Monday, 24 November 2008

THE PERFECT STORM OR THE PERFECT OPPORTUNITY

One of the things we have learnt over the last few months is the power of the " new media" the blogs, websites, U Tube Myspace etc.

We were always avid almost obsessive readers of news and listeners to the broadcast media. Now we only get the weekend editions and only listen to RNZ morning report- its definitely lefty but it does set agendas. These days we read the online editions of most major papers, cherry picking stories that interest us. We now read overseas papers on line like The Australian. Today it has a very interesting piece that follows on from the previous post. It covers a report that looks at what is being billed as the "perfect storm" for traditional media. We reckon it is smack on.

This from the Australian


JOURNALISTS have been warned they cannot be spectators if they are to survive the new world of media fragmentation and digitalisation -- an environment dubbed a "perfect storm".

"A report, Life in the Clickstream: The Future of Journalism, released today by the Media, Entertainment and Arts Alliance, warns that the Western media industry faces "two years of carnage", squeezed by the global economic meltdown and the unravelling of traditional economic models.

The report reveals that more than 12,000 journalists worldwide have lost their jobs so far this year.

Thats a lot of journos and we have seen some serious downsizing here in NZ as well.

Media Alliance federal secretary Christopher Warren says journalism has traditionally thrived on the emergence of disruptive technologies even as economic models have changed.

"Like all crises, the challenges journalism faces are rewriting everything we thought we knew about the news media and causing us to question the basis on which the industry has survived and flourished," Warren says.

The shifts experienced in the media are "exciting and disquieting", and journalists are using technology to find new and progressive ways to keep the public informed, he says. It's "disquieting because the mainstream industry is in such turmoil".



And the way that journalists are doing their jobs has changed significantly. We here this from our mainstream journo friends all the time. They have to write stories fit for publishing throughout the day whereas once they were chasing one deadline.


The report reveals the introduction of new technology and shrinking workforces has resulted in more than 70 per cent of journalists reporting increased workloads, with 43 per cent saying they have "increased a lot".

More than 55 per cent received no compensation for increased work and 57 per cent say they received no training for their changing roles and were expected to pick it up as they go along.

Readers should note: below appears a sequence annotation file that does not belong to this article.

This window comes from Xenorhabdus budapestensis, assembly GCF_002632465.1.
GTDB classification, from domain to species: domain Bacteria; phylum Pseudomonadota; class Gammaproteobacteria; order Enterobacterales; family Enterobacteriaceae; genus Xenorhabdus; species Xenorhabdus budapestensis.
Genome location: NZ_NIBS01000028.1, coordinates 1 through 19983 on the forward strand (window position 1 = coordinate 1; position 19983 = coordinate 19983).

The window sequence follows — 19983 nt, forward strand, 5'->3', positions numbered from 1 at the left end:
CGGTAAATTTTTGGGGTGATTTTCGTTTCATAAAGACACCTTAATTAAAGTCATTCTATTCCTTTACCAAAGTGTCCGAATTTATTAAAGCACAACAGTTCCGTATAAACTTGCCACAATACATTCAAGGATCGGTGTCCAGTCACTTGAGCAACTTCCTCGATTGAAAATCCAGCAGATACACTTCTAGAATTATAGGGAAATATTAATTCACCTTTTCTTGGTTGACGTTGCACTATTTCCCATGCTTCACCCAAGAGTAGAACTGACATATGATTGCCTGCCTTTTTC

We think that the following in right on the money

The report also looks at what might evolve if mainstream news organisations collapse, citing research from the City University of New York that postulates an organic news organisation could evolve.

Based on bloggers, video shooters and photographers, it would be augmented by community managers, program developers artists and run by just a handful of editors, all on an annual budget of $2.1 million.

The report concludes that all stakeholders need to be active in shaping the future, providing adequate training and ending work intensification.

SuperBlog anyone?



4 comments:

Barnsley Bill said...

Interesting. A number of us have been hypothesissing on just such a setup for a while..

Barnsley Bill said...

hypothesising as well.. Doh.
It will need professional sub editors.

Pique Oil said...

The MSM no longer exists to provide news, rather it exists to provide a platform for advertising. When radio dj's jokngly comment that they must stop the music for a couple of minutes "to pay the bills", they aren't joking.
So what will happen to all that advertising spend. It is already moving into the blogosphere in varying degrees.

Anonymous said...

Do we have the situation where a smart PR operative can release a statement knowing a besieged journalist has to quickly get a story on line without delving into the real facts? The news is now a rolling story where the balanced story may emerge several hours later, but the average reader has seen the first story and is too busy to read the follow up? The first influence is always the most important and the lasting impression for most.

Is it now necessary for the cynic to be the reader and not the reporter?

This still does not explain some political reporting on the evening news where the "reporter" has had several hours to investigate the facts behind a press release.... I understand why both the left and right accuse the media of bias.